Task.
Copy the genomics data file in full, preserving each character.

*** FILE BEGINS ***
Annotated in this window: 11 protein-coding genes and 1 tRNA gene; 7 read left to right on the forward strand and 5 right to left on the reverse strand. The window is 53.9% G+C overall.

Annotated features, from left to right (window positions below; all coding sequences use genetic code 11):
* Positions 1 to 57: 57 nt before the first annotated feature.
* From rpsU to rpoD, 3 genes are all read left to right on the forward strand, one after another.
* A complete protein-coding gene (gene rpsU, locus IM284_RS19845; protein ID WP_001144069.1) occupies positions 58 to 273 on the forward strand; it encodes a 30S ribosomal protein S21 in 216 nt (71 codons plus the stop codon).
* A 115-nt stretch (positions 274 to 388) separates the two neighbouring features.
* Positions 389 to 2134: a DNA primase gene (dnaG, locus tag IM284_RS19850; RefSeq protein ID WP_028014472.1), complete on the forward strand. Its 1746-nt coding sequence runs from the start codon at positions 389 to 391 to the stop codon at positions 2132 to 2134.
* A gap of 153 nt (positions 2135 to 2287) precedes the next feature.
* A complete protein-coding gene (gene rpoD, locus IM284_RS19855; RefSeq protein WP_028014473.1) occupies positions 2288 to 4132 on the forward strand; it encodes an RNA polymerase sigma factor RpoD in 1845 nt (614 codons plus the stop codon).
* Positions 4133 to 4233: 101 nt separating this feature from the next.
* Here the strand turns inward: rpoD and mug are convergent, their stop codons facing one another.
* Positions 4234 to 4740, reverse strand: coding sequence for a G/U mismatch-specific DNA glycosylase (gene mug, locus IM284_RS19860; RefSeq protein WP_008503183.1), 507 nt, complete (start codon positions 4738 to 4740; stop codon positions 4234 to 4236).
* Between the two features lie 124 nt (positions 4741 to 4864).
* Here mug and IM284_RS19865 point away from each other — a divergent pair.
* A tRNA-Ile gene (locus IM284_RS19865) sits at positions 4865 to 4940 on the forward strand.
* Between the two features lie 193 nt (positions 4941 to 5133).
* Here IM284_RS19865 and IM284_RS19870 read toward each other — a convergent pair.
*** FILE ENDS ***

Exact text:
Annotated in this window: 11 protein-coding genes and 1 tRNA gene; 7 read left to right on the forward strand and 5 right to left on the reverse strand. The window is 53.9% G+C overall.

Annotated features, from left to right (window positions below; all coding sequences use genetic code 11):
* Positions 1 to 57: 57 nt before the first annotated feature.
* From rpsU to rpoD, 3 genes are all read left to right on the forward strand, one after another.
* A complete protein-coding gene (gene rpsU, locus IM284_RS19845; protein ID WP_001144069.1) occupies positions 58 to 273 on the forward strand; it encodes a 30S ribosomal protein S21 in 216 nt (71 codons plus the stop codon).
* A 115-nt stretch (positions 274 to 388) separates the two neighbouring features.
* Positions 389 to 2134: a DNA primase gene (dnaG, locus tag IM284_RS19850; RefSeq protein ID WP_028014472.1), complete on the forward strand. Its 1746-nt coding sequence runs from the start codon at positions 389 to 391 to the stop codon at positions 2132 to 2134.
* A gap of 153 nt (positions 2135 to 2287) precedes the next feature.
* A complete protein-coding gene (gene rpoD, locus IM284_RS19855; RefSeq protein WP_028014473.1) occupies positions 2288 to 4132 on the forward strand; it encodes an RNA polymerase sigma factor RpoD in 1845 nt (614 codons plus the stop codon).
* Positions 4133 to 4233: 101 nt separating this feature from the next.
* Here the strand turns inward: rpoD and mug are convergent, their stop codons facing one another.
* Positions 4234 to 4740, reverse strand: coding sequence for a G/U mismatch-specific DNA glycosylase (gene mug, locus IM284_RS19860; RefSeq protein WP_008503183.1), 507 nt, complete (start codon positions 4738 to 4740; stop codon positions 4234 to 4236).
* Between the two features lie 124 nt (positions 4741 to 4864).
* Here mug and IM284_RS19865 point away from each other — a divergent pair.
* A tRNA-Ile gene (locus IM284_RS19865) sits at positions 4865 to 4940 on the forward strand.
* Between the two features lie 193 nt (positions 4941 to 5133).
* Here IM284_RS19865 and IM284_RS19870 read toward each other — a convergent pair.